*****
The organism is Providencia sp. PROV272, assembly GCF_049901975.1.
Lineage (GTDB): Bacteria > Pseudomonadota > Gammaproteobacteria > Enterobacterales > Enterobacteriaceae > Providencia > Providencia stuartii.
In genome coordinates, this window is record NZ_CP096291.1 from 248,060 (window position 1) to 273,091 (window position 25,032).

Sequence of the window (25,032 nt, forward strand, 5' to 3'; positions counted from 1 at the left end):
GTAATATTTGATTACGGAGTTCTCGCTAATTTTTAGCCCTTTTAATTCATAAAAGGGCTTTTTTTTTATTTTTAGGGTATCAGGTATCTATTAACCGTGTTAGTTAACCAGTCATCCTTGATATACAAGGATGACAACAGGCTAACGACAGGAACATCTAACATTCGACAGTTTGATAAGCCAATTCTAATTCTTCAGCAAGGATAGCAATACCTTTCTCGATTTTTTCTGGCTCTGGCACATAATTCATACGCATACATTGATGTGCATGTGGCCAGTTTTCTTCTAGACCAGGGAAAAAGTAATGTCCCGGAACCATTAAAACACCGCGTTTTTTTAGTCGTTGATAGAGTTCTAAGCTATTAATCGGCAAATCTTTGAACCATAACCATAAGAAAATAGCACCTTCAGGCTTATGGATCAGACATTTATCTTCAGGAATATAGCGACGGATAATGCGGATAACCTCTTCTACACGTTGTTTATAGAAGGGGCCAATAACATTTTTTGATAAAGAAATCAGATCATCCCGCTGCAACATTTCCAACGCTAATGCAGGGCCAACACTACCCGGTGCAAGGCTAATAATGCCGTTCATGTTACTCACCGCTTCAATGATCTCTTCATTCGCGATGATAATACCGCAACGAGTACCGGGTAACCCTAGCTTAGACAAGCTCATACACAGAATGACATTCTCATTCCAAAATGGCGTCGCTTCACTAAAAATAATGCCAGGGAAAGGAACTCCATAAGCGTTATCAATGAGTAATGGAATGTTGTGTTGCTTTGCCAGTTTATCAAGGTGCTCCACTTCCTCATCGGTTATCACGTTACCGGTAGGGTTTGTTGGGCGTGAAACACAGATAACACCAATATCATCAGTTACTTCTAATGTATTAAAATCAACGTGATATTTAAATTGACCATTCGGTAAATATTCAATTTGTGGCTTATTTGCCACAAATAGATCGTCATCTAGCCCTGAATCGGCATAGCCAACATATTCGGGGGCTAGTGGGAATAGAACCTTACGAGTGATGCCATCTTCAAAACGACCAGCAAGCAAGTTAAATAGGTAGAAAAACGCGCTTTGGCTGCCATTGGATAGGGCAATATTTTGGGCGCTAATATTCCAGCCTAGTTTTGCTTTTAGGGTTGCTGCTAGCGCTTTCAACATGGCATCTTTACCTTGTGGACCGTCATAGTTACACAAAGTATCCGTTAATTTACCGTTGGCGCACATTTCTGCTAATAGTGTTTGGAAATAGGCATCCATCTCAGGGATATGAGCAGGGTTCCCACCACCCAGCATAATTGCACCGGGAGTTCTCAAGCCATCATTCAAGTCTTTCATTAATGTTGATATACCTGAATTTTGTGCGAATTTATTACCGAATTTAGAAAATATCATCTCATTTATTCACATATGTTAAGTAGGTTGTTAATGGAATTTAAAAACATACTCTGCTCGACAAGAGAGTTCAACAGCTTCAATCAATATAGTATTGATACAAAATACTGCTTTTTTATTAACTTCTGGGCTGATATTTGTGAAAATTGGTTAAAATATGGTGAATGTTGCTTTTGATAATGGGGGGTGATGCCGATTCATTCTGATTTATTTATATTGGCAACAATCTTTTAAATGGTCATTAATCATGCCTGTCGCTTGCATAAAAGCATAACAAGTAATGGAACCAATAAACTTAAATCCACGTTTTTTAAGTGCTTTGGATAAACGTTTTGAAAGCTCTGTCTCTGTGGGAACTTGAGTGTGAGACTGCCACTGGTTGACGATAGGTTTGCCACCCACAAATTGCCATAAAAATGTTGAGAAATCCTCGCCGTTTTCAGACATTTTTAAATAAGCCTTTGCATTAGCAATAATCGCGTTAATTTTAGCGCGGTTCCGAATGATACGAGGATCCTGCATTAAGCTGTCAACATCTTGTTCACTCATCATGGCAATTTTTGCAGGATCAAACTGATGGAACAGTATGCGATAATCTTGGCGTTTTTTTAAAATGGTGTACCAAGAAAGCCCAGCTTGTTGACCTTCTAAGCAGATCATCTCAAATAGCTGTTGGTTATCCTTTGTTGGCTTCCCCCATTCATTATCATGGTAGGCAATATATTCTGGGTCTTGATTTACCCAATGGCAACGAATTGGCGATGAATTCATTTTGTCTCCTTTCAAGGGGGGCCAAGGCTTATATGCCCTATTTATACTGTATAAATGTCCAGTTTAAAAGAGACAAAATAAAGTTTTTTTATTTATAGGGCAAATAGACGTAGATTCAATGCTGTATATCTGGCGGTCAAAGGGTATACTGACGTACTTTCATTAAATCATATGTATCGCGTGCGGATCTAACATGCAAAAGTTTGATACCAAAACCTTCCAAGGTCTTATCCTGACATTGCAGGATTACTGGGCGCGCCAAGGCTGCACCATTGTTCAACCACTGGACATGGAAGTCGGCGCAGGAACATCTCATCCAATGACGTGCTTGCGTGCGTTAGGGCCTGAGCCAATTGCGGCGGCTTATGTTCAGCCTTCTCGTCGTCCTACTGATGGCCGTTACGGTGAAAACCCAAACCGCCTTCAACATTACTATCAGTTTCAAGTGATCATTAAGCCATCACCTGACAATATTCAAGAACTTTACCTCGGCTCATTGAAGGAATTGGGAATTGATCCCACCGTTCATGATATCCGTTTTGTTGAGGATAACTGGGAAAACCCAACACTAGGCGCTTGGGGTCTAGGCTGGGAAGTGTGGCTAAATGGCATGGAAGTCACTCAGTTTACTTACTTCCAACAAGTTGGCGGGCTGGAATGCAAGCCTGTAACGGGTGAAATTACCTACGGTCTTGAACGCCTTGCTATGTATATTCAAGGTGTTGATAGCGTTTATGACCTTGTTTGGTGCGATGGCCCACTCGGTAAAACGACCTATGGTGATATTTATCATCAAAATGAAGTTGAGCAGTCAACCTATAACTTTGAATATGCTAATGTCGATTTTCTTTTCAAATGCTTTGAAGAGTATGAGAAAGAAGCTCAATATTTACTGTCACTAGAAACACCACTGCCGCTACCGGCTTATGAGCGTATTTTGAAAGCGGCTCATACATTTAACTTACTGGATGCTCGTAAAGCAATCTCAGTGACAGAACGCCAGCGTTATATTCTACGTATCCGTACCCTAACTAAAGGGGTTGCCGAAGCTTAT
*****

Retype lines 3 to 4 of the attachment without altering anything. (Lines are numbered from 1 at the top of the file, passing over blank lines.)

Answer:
In genome coordinates, this window is record NZ_CP096291.1 from 248,060 (window position 1) to 273,091 (window position 25,032).

Sequence of the window (25,032 nt, forward strand, 5' to 3'; positions counted from 1 at the left end):